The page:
I didn’t start my UnSmartphone project as a personal productivity project, but if I’m honest with myself that was definitely in the back of my mind. When I searched for stories on mobile phone use in developing countries, the keywords I used (especially dumbphone use, feature phones) returned dozens of stories about people who had returned to feature phones, people who missed their feature phones now that they had a smartphone, and even people who used their smartphones like feature phones (tl;dr, the iPhone makes a very expensive feature phone, but hey, go for it).
As regular readers of my blog know, I’m constantly grappling with productivity issues (let’s just say I am far more aware of when I’m not working well than when I am), and in my always-online world, the internet plays a big role. Using a Windows Phone has been one way to limit the variety of ways I procrastinate online, even though it probably doesn’t greatly decrease the total time spent. And I knew from bitter experience that novelty-heavy changes don’t stick unless by accident. The novelty wears off, the difficulties become apparent and hard to ignore, and it’s back to the status quo ante. Also, field research should be about the objects of study, not the researcher (you’ll learn plenty about yourself during field research without trying to, so no need to foreground it and ruin the project).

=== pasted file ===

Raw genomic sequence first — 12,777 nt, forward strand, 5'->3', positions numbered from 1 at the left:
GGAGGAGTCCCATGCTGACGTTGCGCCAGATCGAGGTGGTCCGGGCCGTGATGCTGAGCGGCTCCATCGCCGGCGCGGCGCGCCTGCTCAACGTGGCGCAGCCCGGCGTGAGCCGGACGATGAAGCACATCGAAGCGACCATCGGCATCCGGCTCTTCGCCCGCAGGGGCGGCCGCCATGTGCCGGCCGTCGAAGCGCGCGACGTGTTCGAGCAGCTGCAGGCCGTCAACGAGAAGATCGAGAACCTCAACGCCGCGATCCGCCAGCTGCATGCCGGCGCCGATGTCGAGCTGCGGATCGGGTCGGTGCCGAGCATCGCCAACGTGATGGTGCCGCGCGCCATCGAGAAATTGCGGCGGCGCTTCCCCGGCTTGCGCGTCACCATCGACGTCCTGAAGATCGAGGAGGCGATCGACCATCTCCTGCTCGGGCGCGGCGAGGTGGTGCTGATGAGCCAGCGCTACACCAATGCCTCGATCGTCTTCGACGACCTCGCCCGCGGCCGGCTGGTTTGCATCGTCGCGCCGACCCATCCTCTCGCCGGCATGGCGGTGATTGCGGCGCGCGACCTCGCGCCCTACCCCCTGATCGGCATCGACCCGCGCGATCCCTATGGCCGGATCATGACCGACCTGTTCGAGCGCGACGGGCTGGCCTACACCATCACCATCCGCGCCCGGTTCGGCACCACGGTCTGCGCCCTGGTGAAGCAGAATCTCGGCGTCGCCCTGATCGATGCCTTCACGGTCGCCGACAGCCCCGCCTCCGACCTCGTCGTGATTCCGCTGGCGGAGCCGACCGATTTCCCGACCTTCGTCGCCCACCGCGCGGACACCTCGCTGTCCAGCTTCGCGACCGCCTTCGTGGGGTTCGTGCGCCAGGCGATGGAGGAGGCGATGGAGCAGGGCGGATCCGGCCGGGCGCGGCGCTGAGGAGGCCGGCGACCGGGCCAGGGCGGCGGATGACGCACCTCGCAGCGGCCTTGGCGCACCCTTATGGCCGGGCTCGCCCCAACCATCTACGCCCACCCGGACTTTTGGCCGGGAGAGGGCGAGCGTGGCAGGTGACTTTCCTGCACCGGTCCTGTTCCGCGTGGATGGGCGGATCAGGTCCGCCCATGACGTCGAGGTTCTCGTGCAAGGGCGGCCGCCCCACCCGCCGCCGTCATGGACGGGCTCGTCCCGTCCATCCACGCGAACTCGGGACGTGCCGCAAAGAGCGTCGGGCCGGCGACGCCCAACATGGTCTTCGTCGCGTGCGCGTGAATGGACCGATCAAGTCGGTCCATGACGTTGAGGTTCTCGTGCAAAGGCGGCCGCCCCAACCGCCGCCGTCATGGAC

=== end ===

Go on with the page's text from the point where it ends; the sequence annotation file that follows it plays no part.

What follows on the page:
So I consciously set about creating a mobile environment that I thought could mimic the ones in which the people I’m interested in are embedded. Obviously it’s a very imperfect approximation right now, because I don’t know enough about their lives and there are too many differences between them and me. But the point is to help me get insight into what kinds of questions to ask and what kind of data to seek if I pursue the real, field-based project.
As I said in my previous post, I think that a smart, motivated person with a moderately equipped feature phone can access quite a bit of online information and communication. But I’m also learning what seems to be more and less superfluous for my own ICT uses.